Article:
Atmospheric perspective is a big word for kinder and first grade students but in this lesson they get to play with color value and distance to achieve it. To set a tranquil mood and frosty atmosphere, I read the book Once Upon a Northern Night by Jean E. Pendziwol.
Always on the lookout for books with a winter (but not holiday) theme, Once Upon a Northern Night captures the essence of cold northern winters. Most of my California kids have never seen snow and very few know about frost, but they all can relate to the quiet stillness of nighttime.
Starting out with snowflakes falling from the sky, the author offers a glimpse into the world of nocturnal creatures. The black and white illustrations grow in detail and color as the book progresses until the child wakes up and discovers a sparkling winter wonderland.
The book takes about ten minutes to read so take your time and enjoy the words as the children sink into Arsenault’s wintery world.
After I read the book, I showed the children a landscape painting that clearly illustrated how objects near the bottom of the picture (rocks, trees, grass) are brightly colored where as the objects near the top of the picture (sky, mountains, etc) are faded or lightly colored. This shows how colors recede the farther that are away from the viewer.
Here’s what you’ll need:
1 sheet 12″ x 18″ white sulphite paper
1 sheet of dark green, medium green and light green sulphite paper cut into 12″ x 6″ pieces.
Green and black oil pastels
Blue and white liquid tempera paint (I mix mine with a bit of water)
Fat paint brushes to make quick work out of painting the background
White paint and Q-tips for snowflakes
Snow glitter (entirely optional for the I-hate-glitter-crowd)
White school glue mixed with a bit of water and poured into containers. Us sold brushes to apply glue.
Some water containers
Placemat for wiping off paintbrushes and keeping table clean
Vocabulary Words & Objectives:
Atmospheric Perspective (okay, that’s a big one for Kinders. How about understanding Here, Near and Far)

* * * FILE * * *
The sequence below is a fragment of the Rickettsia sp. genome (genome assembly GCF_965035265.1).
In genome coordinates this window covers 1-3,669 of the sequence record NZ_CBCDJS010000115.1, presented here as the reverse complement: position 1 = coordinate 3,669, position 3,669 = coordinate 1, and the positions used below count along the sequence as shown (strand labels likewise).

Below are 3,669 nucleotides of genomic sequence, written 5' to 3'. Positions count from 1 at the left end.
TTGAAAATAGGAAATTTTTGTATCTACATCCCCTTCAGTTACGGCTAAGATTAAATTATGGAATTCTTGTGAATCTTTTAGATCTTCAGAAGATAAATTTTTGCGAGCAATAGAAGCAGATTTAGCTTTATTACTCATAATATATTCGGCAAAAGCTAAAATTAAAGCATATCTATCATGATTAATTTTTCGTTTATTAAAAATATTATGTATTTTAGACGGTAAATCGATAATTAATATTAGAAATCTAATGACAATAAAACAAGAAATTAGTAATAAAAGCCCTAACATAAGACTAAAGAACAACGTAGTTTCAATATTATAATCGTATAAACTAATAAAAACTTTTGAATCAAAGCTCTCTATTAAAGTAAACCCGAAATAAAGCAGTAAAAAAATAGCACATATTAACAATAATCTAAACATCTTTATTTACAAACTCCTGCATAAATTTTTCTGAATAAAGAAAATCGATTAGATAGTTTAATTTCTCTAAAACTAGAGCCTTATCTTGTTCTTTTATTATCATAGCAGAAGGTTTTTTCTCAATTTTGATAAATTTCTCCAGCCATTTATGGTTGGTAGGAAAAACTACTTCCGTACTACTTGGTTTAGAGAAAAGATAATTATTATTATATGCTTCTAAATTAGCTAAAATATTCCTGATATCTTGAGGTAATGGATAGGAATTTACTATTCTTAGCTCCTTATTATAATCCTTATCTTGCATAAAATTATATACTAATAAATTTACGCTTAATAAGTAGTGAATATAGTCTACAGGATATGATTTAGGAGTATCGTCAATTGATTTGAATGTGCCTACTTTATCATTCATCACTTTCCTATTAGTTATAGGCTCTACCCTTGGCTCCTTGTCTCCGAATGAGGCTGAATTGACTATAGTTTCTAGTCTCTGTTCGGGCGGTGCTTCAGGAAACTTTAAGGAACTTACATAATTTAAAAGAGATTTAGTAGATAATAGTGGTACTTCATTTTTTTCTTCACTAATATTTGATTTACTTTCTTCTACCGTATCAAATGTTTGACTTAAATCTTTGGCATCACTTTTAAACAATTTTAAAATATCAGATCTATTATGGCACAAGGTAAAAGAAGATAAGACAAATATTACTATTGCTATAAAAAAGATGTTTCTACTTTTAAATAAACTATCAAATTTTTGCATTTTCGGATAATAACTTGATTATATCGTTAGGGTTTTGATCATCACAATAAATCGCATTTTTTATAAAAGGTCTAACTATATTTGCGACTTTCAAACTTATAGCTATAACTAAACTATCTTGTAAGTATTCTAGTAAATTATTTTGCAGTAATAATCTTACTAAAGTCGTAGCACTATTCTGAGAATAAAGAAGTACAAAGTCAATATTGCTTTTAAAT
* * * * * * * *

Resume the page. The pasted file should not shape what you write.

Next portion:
Value (the light and dark of colors)
Coniferous Trees (trees that don’t shed their leaves because they have needles instead)
To begin, place a sheet of white paper on each child’s table setting. I like to put paper placemats underneath the artwork so kids won’t be afraid to paint off the edges of the paper and it’s a good spot to clean and wipe brushes without having to use sponges.
Place a palette of white and blue paint on the table for kids to share. Give them some big brushes and some water to loosen it all up….
Painting the atmospheric background
1. Dip paintbrush in water and draw two lines across the paper. If your art room is like mine, the paintbrushes aren’t perfectly clean, so there will be a trace of some color on the white sheet.
Dip brush in blue paint and apply a layer of paint across the bottom of the paper. Without cleaning brush, dip paintbrush into white paint and allow the two colors to mix onto another layer. If the child runs out of paint (which he will), dip brush into blue paint and then white paint and finish the middle layer.
The top layer is mostly white so don’t clean brushes as the blue remnants that are on the paintbrush will suffice.
Creating the Trees
2. Set background aside (write names on back of artwork) and hand each child the 3 colors of green paper. This will need to be prepped before the children arrive. For a class of 24 children, you’ll only need 8 sheets of each color cut into 3 pieces. Draw a large tree on the dark green paper (closest to viewer), medium size tree on the medium green paper and a baby tree or a small tree on the lightest green color.
Tip: If you don’t have 3 colors of green paper, you can apply the same technique as the background paper and paint your own shades of green to use for this step.
Cut out trees. Paper clip the trees together and write t
he child’s name on one of the trees. Set aside for day two….
4. The next day, hand back background and trees to each student. Set oil pastels on tables and encourage the children to add patterns, branches or whatever they like onto their trees.
5. After the patterns are finishes, they can glue the trees to the background keeping in mind that darkest colors go near the bottom and lighter colors are at the top.
First Grade and Kinder Winter Forests
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